The country’s war crimes tribunal announced on Wednesday it will investigate whether Marquez’ repeated failures to comply with orders issued by the Special Jurisdiction for Peace (JEP) are enough to expel him.
If the JEP decides to expel the former rebel chief from the peace process, this would exclude him from judicial benefits that include shielding him from extradition to the United States.
Marquez failed to appear at a hearing on his alleged participation in the mass kidnapping of civilians early this month and last week wrote FARC members that the group’s 2017 surrender of weapons was a “mistake.”
One of Marquez’ closest associates, former mid-level commander “El Paisa” went into hiding together with the FARC’s former peace negotiator and is currently fugitive.
In the case of Marquez, the JEP said it will seek to “establish his commitment to contribute to the truth, the reparation for the victims and, among other things, to heed the calls of justice.”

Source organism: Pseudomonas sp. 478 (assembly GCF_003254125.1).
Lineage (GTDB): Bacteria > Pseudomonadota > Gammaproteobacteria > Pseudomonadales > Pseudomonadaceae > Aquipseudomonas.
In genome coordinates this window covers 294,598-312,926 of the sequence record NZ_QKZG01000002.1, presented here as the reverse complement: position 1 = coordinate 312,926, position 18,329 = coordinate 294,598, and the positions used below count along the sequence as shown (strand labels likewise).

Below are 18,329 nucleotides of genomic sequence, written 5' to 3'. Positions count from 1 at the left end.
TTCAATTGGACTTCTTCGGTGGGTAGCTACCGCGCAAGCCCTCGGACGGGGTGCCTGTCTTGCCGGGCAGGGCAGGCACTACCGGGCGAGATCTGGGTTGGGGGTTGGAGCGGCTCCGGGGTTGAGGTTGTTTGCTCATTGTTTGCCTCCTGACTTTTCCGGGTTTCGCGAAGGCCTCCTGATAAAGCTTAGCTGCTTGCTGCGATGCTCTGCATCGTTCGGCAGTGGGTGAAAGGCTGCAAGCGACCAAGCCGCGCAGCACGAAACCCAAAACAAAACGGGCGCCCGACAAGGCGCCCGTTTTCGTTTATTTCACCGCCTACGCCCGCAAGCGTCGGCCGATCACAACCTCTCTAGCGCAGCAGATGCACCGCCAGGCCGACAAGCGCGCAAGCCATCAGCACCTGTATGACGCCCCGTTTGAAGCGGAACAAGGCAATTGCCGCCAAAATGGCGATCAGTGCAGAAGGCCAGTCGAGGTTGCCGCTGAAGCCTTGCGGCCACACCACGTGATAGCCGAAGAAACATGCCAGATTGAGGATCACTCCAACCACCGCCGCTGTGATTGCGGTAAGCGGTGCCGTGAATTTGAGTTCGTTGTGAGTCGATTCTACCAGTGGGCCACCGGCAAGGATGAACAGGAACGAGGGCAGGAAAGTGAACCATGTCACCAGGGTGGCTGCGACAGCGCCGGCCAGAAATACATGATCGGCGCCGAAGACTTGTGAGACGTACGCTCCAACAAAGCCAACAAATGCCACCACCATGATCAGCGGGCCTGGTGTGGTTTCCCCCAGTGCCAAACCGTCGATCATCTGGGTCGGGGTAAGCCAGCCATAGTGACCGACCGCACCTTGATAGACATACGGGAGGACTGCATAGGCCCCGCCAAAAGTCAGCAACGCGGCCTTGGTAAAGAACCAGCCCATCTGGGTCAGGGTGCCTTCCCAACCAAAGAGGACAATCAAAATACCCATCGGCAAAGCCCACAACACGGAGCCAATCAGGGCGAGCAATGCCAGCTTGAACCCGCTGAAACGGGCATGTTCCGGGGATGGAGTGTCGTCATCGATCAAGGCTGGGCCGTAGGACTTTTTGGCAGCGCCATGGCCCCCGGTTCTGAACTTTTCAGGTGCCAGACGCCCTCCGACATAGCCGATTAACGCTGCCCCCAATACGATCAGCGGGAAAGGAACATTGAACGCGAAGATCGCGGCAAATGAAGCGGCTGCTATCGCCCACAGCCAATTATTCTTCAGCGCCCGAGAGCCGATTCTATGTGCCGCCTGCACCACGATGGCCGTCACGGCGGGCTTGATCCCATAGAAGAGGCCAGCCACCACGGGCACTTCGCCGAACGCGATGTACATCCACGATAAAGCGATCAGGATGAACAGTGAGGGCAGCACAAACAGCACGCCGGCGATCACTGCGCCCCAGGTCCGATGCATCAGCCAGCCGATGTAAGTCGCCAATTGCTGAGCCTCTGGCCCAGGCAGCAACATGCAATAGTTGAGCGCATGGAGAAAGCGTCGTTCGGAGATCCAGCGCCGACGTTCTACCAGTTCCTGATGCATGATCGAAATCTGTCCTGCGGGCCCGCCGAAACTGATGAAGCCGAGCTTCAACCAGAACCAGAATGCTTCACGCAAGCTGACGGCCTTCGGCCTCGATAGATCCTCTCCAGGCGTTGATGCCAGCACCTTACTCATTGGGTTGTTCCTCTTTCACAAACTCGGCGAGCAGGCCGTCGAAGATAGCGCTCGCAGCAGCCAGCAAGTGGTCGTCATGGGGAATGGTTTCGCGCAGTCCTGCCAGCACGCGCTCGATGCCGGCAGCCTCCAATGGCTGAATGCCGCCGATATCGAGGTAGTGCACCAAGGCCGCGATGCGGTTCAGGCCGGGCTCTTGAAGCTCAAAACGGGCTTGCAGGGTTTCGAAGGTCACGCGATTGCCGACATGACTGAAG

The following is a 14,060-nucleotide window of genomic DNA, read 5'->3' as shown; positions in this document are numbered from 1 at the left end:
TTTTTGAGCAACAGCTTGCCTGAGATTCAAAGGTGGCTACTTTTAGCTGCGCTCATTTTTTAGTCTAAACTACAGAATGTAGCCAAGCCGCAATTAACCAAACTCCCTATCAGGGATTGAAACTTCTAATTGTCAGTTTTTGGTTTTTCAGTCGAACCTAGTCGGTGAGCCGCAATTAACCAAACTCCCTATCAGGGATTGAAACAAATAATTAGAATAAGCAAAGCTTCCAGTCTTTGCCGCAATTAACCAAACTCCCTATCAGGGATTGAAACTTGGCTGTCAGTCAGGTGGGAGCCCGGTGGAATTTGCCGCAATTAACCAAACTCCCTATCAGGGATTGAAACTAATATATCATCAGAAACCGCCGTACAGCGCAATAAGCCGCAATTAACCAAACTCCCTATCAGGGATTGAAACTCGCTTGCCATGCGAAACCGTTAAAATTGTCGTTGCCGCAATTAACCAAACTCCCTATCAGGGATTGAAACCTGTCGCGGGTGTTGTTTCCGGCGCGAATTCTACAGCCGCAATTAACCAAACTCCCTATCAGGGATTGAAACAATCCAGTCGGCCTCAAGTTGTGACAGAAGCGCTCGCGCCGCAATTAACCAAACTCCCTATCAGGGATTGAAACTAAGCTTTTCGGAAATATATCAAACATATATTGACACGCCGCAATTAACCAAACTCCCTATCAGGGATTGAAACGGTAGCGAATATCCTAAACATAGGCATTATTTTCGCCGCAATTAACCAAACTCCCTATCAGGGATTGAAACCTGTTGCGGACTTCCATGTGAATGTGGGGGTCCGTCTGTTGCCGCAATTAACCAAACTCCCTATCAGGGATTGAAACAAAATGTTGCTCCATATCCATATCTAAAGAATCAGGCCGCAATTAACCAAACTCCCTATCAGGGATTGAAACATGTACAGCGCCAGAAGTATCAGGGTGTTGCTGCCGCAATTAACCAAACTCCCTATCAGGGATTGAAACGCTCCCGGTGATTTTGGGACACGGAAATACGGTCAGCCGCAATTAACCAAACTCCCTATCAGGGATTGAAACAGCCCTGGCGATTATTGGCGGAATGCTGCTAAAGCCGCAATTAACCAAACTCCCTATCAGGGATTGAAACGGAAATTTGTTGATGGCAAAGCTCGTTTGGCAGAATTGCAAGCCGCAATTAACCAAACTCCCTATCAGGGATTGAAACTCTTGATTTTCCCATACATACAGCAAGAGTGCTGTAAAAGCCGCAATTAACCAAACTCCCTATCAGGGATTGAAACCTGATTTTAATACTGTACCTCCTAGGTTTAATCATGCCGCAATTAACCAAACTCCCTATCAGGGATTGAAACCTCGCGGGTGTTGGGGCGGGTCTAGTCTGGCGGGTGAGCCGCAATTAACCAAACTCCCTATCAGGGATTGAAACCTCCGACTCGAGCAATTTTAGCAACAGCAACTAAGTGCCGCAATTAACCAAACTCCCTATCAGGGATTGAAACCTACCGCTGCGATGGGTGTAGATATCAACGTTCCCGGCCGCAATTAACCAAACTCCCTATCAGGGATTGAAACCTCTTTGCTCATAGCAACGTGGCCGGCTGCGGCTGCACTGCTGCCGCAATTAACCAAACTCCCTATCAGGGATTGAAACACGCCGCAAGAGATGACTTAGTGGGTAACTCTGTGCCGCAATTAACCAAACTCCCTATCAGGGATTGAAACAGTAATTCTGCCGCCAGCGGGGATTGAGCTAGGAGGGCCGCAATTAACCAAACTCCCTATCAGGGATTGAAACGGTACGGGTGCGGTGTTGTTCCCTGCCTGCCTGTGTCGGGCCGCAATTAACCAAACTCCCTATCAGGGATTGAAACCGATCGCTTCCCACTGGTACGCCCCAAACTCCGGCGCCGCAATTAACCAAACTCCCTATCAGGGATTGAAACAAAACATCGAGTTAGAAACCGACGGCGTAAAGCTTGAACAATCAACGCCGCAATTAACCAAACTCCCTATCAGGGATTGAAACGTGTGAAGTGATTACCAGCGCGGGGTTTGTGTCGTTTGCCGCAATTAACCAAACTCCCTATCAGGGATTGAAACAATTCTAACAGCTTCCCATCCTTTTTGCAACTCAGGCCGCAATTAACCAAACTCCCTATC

Citing the judicial insecurity that followed the arrest of Santrich and the government’s chronic failures to comply with the 2016 peace deal, Marquez refused to to join his group’s senate bench last year and has since only communicated with the transitional justice court through his lawyer.
Approximately 10 mid-level commanders of the former guerrilla group followed Marquez’ example and have since also disappeared off the radar.
Hundreds of FARC members have abandoned the peace process and have joined dissident groups or have rearmed in an attempt to resume their armed conflict with the state.